November 21, 2016
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This is the main difference between a microwave and a convection oven

There are different kinds of ovens but only two of them are specifically designed to heat food inside and out.

There’s the convection oven and the microwave oven. They both heat food evenly, inside and outside, but they use different methods. But if they’re similar in what they aim to do, which method is better? Of course, that really depends on what you’re really trying to do, what you want your food to taste like, and how much time you have.

Convection ovens

convection

Pros

The central part to what makes a convection oven what it is its fan. (If you’d like to read more about convection ovens, go here.) A convection oven’s fan helps evenly distribute heat to every surface of the food to cook it better and faster. This means you can roast chicken or a huge slab of meat down to the very center without burning the outside of it because the source of heat isn’t localized in on place. Instead, the heat is applied all over its surface. No need to turn over that slab of meat.

We mentioned earlier that convection ovens cook faster because of the even distribution of heat. That also means you can cook more in the time it takes you to cook that one thing using a different sort of appliance. A convection oven is also capable of baking multiple items, provided that the convection oven is big enough. Unlike a conventional oven where the heat source is located in only one area, the circulating heat provided by a convection oven makes sure that all of the food you’re trying to bake, no matter how many, are going to be cooked evenly and at the same time.

You don’t have to worry that the food farthest from the heat will be cooked later than the ones nearer to the source because, as we said, the heat is distributed evenly inside. No need to worry about location or time. All is equal under the convection oven. And with faster cooking times, you can finish cooking earlier, saving energy.

Cons

Despite all the pros of the convection oven, they aren’t perfect. For example, some food items aren’t supposed to be cooked in an evenly heated oven. Cakes and breads don’t rise well in a convection oven so remember this when you’re baking. And since the method of cooking is different in convection ovens, you might need to always adjust your recipes.

Convection ovens are also quite possibly more difficult to maintain. Compared to other ovens, convection ovens have more moving parts such as the fan. More parts means a greater possibility of breakage. In the past, consumers have reported complaints regarding the noise of the fans, possibly due to improper use, breakage, and age. However, the number one drawback of convection ovens is its cost. Most conventional ovens are sold at around AED 1,800 (average model) but a convection oven can cost AED 3,700 on the low end to AED 9,000 or more on the high end.

Microwave oven

microwave

Pros

A microwave oven uses microwave radiation in the electromagnetic spectrum to heat food. Its easier to heat food with high water content and more difficult to heat denser food items, thus requiring the need to adjust power.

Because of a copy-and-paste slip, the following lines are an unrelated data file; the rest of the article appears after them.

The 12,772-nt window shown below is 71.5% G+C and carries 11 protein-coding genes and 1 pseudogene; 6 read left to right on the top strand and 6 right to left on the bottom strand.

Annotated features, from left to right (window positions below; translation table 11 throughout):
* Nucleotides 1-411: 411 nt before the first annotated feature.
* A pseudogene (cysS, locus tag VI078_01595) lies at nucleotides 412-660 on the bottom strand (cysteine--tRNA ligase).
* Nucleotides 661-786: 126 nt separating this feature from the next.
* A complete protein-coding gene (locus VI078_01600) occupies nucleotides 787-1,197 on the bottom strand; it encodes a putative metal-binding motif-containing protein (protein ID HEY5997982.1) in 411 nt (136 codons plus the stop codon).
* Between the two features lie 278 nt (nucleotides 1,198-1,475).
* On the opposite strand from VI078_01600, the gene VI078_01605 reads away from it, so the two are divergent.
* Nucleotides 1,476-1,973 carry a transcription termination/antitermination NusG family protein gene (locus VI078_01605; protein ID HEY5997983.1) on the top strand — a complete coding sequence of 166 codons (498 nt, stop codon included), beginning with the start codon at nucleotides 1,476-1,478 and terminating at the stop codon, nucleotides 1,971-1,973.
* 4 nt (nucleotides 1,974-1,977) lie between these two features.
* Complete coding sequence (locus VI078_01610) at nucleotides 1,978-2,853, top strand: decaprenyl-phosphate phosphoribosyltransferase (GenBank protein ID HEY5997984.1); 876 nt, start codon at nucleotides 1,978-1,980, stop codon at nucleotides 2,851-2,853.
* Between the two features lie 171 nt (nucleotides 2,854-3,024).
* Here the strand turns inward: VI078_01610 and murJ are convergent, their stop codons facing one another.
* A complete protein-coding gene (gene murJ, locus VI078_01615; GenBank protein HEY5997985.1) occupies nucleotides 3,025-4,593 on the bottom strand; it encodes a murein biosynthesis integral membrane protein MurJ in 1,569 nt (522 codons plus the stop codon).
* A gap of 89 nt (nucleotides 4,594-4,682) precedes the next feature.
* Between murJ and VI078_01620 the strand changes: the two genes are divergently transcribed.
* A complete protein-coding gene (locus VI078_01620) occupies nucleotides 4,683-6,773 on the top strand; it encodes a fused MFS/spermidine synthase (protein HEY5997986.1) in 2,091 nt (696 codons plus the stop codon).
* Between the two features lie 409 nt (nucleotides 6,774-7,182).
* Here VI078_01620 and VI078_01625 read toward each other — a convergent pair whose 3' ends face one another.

The microwave oven is one of the most convenient electric appliances around. With proper use and the right setting, we can heat or cook food quickly without burning it. No need for oil when baking fish or meat in a microwave oven, plus you can cook all sort of food in there like steamed vegetables and a personal favorite, mug cakes. The main draw of microwave oven is how convenient and fast it is.

Cons

But microwave ovens aren’t perfect, too. For instance, food with preferably dryer or crunchier exteriors (like fried food) become soft and moist once you put them in the fridge but reheating them in a microwave oven won’t bring back this original state. Baking and frying food eliminates the moisture from food and when they cool down, they suck in the moisture from its environment because that’s how the laws of physics work. Hot air and cold air will always seek to balance themselves out and since fried/dry food are devoid of moisture, moisture will always seek dryer areas. So if you really want to reheat fried food, pastries, and bread, just use a toaster.

There are also times when food won’t be cooked evenly for a couple of reasons: it could be the type of food, density, how cold it was before you reheated it (terrible idea to microwave food that are frozen solid), and the power setting. Somehow these factors should align perfectly in order to properly heat the food. Moreover, some food items aren’t supposed to be microwaved like breast milk.

While it’s common sense not to put things you’re not supposed to in any oven out there, microwaving certain items can lead to food poisoning and destruction of property. The microwave’s convenience can lull people into a false sense of security and thus lead to accidents because of lack of knowledge in how the oven works. Lastly, microwave ovens are smaller, so if you’re cooking a huge amount of food, you might need two to three rounds of microwaving.

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Now, it doesn’t have to be an either/or dilemma. Having both would be awesome! Neither of these two ovens are better than the other, they just serve different purposes. It’s all just a matter of priority. If you don’t have either, which one would you rather get first?